Dear Georgiana - a short story
Posted on Tuesday, 20 April 2004
Miss Georgiana Darcy
The Darcy House
173 Brook Street
21 October, 1805
It gladdens me to know that you continue in good health, and that the weather in London has delayed its winter wrath for you to enjoy a lingering autumn there.
Your letter of the 2nd of October related your enjoyment of at last conquering Mozart’s Sonata ‘Alla Turca’ Minuet that you had been struggling over these past weeks. When I return to London it shall be my pleasure to hear you play it as I am confident your talents will give the piece an extraordinary flair. I am delighted you have been so diligent in your studies and have developed such an attachment to Mrs. Annesley. She is a wonderful companion for you to aid you in strengthening your self confidence. It does you credit to have overcome your adversities of late, and I am extremely proud that you are my sister.
As for myself, Bingley has installed us in a pleasant enough manor house in the middle of Hertfordshire, just beyond the boundaries of the small village of Meryton. There are similarities to Derbyshire with its vast array of countryside in which I can often wander. It has not the ruggedness about it as seen in the north, but the new stallion seemed to enjoy the change of scenery as we traveled, and he afforded me the relief from riding in the carriage with Bingley’s sisters and brother who accompanied him.
If there were merely the enjoyments of the estate to give me pleasure, I would be perfectly content, for, as you know, society in such a small community is quite confined and unvarying for my taste. But alas, Bingley is more inclined to socialize with all his newly acquired neighbors, and has on more than one occasion included me in his activities. As his guest I feel obligated to do as he bids, though I feel uncomfortable in the more public venues and feel as if it were I who was on exhibit rather than he.
There have been but a few incidents that made this venture into the country somewhat palatable. Several of Bingley’s neighbors have visited him to make his acquaintance, most of whom are eccentric but a harmless lot. They have extended invitations for dinner parties, all of which Bingley naturally wishes to accept in order to get to know them better. I have seen fit to accompany him on several however much it pains me to do so.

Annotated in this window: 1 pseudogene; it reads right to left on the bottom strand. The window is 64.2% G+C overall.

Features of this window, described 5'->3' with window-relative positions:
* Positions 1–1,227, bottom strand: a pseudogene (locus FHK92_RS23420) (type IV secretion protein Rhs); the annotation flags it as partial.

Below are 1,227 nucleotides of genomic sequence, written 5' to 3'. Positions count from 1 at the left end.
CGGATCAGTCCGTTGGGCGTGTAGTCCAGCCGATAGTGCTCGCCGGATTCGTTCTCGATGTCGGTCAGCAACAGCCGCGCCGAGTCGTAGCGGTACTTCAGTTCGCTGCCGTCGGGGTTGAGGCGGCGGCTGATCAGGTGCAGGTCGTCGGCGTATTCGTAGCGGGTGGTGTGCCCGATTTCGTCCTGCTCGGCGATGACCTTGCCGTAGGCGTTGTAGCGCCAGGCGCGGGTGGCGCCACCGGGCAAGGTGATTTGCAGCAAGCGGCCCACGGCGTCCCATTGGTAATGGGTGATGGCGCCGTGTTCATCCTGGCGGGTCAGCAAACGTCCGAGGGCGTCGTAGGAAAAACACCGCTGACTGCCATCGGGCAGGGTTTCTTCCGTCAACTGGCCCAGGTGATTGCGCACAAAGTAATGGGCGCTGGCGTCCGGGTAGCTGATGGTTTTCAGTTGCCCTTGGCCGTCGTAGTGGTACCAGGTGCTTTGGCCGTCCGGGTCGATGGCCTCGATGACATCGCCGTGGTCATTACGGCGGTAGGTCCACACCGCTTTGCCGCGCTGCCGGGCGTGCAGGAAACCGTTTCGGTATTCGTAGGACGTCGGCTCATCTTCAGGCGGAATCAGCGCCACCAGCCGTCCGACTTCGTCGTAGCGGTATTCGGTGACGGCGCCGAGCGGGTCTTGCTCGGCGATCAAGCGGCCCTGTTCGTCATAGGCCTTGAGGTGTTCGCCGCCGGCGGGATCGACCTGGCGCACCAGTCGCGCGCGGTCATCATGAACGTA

The last few engagements, however, have brought me into the company of a young woman who I find genuinely diverting. When first I saw her I have to admit that I was not in the best of moods and hardly gave her my attention. When she rose and glided past me towards the corner of the room to chat with her friends, I was taken by the exquisite manner of her carriage. And when she laughed in the most musical of ways at some private remark, I was captivated by it, and only then took the time to truly notice how her eyes shown with such mirth as I have never seen since mother died.
Her intelligence became apparent as I overheard her speak with an authority and knowledge on matters that should have been beyond the realm of a country gentleman’s daughter. My assumption is that she must find enjoyment in reading the works of many of the more recent authors as well as some of the classics. I feel that she is someone with whom I could have intelligent conversations in this otherwise abysmal place.
She acts so oddly as compared to the women of the ton who faun over me and flatter me to acquiesce to their wishes. She even had the audacity to refuse to stand up with me when I agreed to dance with her. Dear sister, I wish I could describe the look of surprise on her face when Sir William offered his encouragements. Her eyes were dancing even if her feet would not oblige me, and she almost smiled before retreating behind the pianoforte being played by one of her younger sisters.
Her material situation is such that there could be nothing more than a casual acquaintance on my part. And to this I am perfectly content due to the lack of propriety by some of the others of her family. She and her older sister seem to be the only members who know how to behave in polite society, but perhaps such raucousness is more acceptable in this part of the country.
I will admit only to you, dear Georgiana, that she is a most remarkable woman whom I would be glad to know better before Bingley tires of the place and decides to leave at a moment’s notice. He has seen fit to occupy his time at present with the elder sister who is quite handsome. Knowing him as I do, he will surely be enamored for a short duration, but I am certain he will not be successful in his hopeless pursuit of her. By my observations I can safely say that her serene countenance precludes her forming any serious attachment to him, and he will become dissuaded soon enough. In the mean while I will to endeavor to converse with her younger sister.
I will close this letter before Miss Bingley again requests me to send you her well wishes, adding with such sincerity that she misses you terribly and hopes to see you directly when she returns to London. I know how much that expectation will lighten your day.
I remain as ever, your affectionate and loyal brother,
**I tried to find a Mozart sonata for this story and came across this on the web:
There are three MIDI’s you can listen to on center of page. I chose the middle one for Georgiana, but listen to the other ones and to see if you recognize where both pieces were played in P&P2.